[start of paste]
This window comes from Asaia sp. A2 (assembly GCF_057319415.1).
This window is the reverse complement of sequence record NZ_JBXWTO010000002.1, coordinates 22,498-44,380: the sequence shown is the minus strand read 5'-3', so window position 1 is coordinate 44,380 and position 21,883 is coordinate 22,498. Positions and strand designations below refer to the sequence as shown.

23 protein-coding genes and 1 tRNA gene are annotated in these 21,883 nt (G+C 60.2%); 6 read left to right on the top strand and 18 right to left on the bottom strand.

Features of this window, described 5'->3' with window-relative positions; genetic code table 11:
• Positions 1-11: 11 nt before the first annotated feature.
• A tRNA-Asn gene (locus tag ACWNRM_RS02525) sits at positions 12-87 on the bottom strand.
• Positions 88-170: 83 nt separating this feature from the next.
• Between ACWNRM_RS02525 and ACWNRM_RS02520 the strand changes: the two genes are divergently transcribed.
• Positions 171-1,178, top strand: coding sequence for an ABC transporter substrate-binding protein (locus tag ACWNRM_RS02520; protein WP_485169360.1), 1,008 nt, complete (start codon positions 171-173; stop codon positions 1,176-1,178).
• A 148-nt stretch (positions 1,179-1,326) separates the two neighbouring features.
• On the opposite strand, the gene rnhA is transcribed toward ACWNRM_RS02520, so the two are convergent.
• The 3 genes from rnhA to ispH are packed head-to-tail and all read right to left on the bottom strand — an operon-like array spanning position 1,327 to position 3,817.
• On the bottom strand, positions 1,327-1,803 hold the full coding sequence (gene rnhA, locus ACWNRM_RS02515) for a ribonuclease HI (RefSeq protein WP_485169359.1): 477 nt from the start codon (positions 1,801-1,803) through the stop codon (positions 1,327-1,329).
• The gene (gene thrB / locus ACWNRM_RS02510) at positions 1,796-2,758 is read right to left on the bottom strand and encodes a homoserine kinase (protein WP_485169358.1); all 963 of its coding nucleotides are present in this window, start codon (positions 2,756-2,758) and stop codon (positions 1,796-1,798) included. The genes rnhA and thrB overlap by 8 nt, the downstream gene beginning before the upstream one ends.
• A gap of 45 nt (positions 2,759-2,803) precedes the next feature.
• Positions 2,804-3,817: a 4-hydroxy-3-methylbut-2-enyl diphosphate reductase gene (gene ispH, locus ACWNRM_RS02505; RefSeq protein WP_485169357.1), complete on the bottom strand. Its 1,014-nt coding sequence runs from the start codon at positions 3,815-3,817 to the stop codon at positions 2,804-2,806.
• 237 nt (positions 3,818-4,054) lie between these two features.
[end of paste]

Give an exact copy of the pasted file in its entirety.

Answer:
This window comes from Asaia sp. A2 (assembly GCF_057319415.1).
This window is the reverse complement of sequence record NZ_JBXWTO010000002.1, coordinates 22,498-44,380: the sequence shown is the minus strand read 5'-3', so window position 1 is coordinate 44,380 and position 21,883 is coordinate 22,498. Positions and strand designations below refer to the sequence as shown.

23 protein-coding genes and 1 tRNA gene are annotated in these 21,883 nt (G+C 60.2%); 6 read left to right on the top strand and 18 right to left on the bottom strand.

Features of this window, described 5'->3' with window-relative positions; genetic code table 11:
• Positions 1-11: 11 nt before the first annotated feature.
• A tRNA-Asn gene (locus tag ACWNRM_RS02525) sits at positions 12-87 on the bottom strand.
• Positions 88-170: 83 nt separating this feature from the next.
• Between ACWNRM_RS02525 and ACWNRM_RS02520 the strand changes: the two genes are divergently transcribed.
• Positions 171-1,178, top strand: coding sequence for an ABC transporter substrate-binding protein (locus tag ACWNRM_RS02520; protein WP_485169360.1), 1,008 nt, complete (start codon positions 171-173; stop codon positions 1,176-1,178).
• A 148-nt stretch (positions 1,179-1,326) separates the two neighbouring features.
• On the opposite strand, the gene rnhA is transcribed toward ACWNRM_RS02520, so the two are convergent.
• The 3 genes from rnhA to ispH are packed head-to-tail and all read right to left on the bottom strand — an operon-like array spanning position 1,327 to position 3,817.
• On the bottom strand, positions 1,327-1,803 hold the full coding sequence (gene rnhA, locus ACWNRM_RS02515) for a ribonuclease HI (RefSeq protein WP_485169359.1): 477 nt from the start codon (positions 1,801-1,803) through the stop codon (positions 1,327-1,329).
• The gene (gene thrB / locus ACWNRM_RS02510) at positions 1,796-2,758 is read right to left on the bottom strand and encodes a homoserine kinase (protein WP_485169358.1); all 963 of its coding nucleotides are present in this window, start codon (positions 2,756-2,758) and stop codon (positions 1,796-1,798) included. The genes rnhA and thrB overlap by 8 nt, the downstream gene beginning before the upstream one ends.
• A gap of 45 nt (positions 2,759-2,803) precedes the next feature.
• Positions 2,804-3,817: a 4-hydroxy-3-methylbut-2-enyl diphosphate reductase gene (gene ispH, locus ACWNRM_RS02505; RefSeq protein WP_485169357.1), complete on the bottom strand. Its 1,014-nt coding sequence runs from the start codon at positions 3,815-3,817 to the stop codon at positions 2,804-2,806.
• 237 nt (positions 3,818-4,054) lie between these two features.